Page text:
Steering committee members on stage, presenting the WHEELS of Getting to Zero Illinois

December 21, 2018

The draft plan is live!

The Getting to Zero Illinois (GTZ-IL) draft plan was released on Dec. 3 and is now in the process of receiving community feedback through Jan. 18. The 28-page document is organized into six key domains, initialed and spelled out as the acronym ‘WHEELS’, which highlight the focus areas of GTZ-IL:

Workforce development: Foster new approaches and adapt to evolving needs.

Health care: Improve quality of and access to care and supportive services, including housing, for people living with HIV and AIDS.

Equity: End health disparities associated with race, ethnicity, sexual and gender identity, age, residency, status, and lived experiences.

Efficiency: Coordinate activities to expand the reach of necessary services and strengthen the HIV service delivery system.

Linked conditions: Increase access to treatment for mental health, substance use, STIs and viral hepatitis.

Surveillance: Improve data gathering, sharing and exploration to benefit systems of care.

Within each of these domains in the draft plan a number of goals, strategies and potential action steps are outlined that will help Illinois end the HIV epidemic throughout the state. Candi Crause, director of adult services at Champaign-Urbana Public Health District and member of the GTZ-IL steering committee, has worked for months with other steering committee members to develop this first version of the GTZ-IL plan, taking into account the input from community town halls, surveys and surveillance data on the HIV epidemic in Illinois. Crause is excited to see how the community will respond to this first version of the plan and hopes to get as many eyes on it as possible.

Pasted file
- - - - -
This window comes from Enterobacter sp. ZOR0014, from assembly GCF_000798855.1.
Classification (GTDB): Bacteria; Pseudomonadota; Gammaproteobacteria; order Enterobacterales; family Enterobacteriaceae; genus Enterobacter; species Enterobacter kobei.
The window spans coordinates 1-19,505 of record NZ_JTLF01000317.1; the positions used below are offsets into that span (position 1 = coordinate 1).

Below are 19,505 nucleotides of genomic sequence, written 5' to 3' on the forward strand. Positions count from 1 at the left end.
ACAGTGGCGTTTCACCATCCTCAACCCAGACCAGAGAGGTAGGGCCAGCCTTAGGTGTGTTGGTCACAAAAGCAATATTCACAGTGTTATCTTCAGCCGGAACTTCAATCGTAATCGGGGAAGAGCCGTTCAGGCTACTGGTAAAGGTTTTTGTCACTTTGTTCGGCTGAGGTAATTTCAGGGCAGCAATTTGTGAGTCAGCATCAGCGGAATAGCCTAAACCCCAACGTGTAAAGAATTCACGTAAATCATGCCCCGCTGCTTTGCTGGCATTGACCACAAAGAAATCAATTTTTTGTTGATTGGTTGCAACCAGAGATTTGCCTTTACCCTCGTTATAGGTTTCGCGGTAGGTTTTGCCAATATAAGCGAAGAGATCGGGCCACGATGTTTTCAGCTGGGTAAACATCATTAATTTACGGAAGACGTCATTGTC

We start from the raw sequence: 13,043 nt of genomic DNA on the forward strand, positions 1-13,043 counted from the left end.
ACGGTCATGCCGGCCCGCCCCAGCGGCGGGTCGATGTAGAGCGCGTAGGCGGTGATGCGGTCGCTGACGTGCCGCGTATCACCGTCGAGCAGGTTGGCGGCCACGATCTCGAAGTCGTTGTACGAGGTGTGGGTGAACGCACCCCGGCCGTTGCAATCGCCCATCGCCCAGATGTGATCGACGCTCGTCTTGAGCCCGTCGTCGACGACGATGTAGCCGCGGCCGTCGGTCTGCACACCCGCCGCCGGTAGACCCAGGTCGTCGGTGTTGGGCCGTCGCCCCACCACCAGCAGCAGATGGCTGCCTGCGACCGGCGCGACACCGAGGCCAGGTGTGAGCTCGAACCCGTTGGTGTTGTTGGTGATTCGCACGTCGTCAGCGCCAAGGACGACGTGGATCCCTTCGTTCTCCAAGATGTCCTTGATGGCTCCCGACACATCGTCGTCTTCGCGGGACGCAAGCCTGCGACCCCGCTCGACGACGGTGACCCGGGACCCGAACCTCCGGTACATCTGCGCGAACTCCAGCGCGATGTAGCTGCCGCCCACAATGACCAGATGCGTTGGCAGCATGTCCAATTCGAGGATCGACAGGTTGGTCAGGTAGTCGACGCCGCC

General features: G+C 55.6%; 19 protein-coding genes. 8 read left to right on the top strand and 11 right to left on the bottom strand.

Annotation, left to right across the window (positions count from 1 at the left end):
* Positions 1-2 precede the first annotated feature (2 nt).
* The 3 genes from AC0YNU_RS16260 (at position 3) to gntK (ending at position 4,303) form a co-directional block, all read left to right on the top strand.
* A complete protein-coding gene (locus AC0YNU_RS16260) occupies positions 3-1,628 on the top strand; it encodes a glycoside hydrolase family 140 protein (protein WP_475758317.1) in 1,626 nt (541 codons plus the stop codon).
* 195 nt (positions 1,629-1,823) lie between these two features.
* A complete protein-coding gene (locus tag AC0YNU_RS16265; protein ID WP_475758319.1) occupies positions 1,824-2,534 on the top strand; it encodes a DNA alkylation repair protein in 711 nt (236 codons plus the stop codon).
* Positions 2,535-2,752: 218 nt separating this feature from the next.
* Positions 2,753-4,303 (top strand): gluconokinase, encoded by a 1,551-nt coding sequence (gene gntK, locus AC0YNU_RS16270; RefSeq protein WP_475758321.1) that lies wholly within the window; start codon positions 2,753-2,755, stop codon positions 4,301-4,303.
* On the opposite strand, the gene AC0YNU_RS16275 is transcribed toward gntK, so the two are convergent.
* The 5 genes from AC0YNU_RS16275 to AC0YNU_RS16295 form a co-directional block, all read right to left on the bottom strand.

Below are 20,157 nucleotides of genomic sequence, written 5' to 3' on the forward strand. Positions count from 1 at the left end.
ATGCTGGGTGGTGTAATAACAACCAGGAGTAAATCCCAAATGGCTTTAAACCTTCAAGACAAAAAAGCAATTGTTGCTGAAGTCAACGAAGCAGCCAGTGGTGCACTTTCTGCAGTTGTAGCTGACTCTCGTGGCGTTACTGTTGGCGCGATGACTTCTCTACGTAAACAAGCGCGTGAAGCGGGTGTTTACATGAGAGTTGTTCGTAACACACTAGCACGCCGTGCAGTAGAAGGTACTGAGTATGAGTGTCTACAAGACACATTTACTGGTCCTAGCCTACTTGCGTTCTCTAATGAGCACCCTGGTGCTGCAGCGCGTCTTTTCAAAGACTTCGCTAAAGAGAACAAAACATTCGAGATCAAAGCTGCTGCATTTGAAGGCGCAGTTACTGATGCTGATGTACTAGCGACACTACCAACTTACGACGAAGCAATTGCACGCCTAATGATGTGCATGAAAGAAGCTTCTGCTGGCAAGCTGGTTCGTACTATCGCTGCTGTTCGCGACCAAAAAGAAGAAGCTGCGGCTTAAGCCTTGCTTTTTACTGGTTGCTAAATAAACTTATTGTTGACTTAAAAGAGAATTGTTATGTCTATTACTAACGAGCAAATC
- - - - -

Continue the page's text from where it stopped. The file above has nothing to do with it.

“The biggest thing that I have seen when discussing this plan with colleagues around the state is the new life and energy GTZ-IL infuses into our conversations,” said Crause. “People are excited to see this plan and excited to discuss the potential of Illinois reaching ‘virtual zero’ in the very near future. It gives us a new framework to see how what we are doing every day will lead to the end of this epidemic.”

While the plan is not designed to provide a step-by-step process, it provides a shift in focus to all of the work that is already being done across the state in order to get everyone keyed in on the same goals. It aligns all the work already being done to help Illinoisans thrive, while providing opportunities to develop new initiatives around eliminating stigma, undoing racist systems and so much more. 

To learn more about the GTZ-IL draft plan, visit gtzillinois.hiv/draft.

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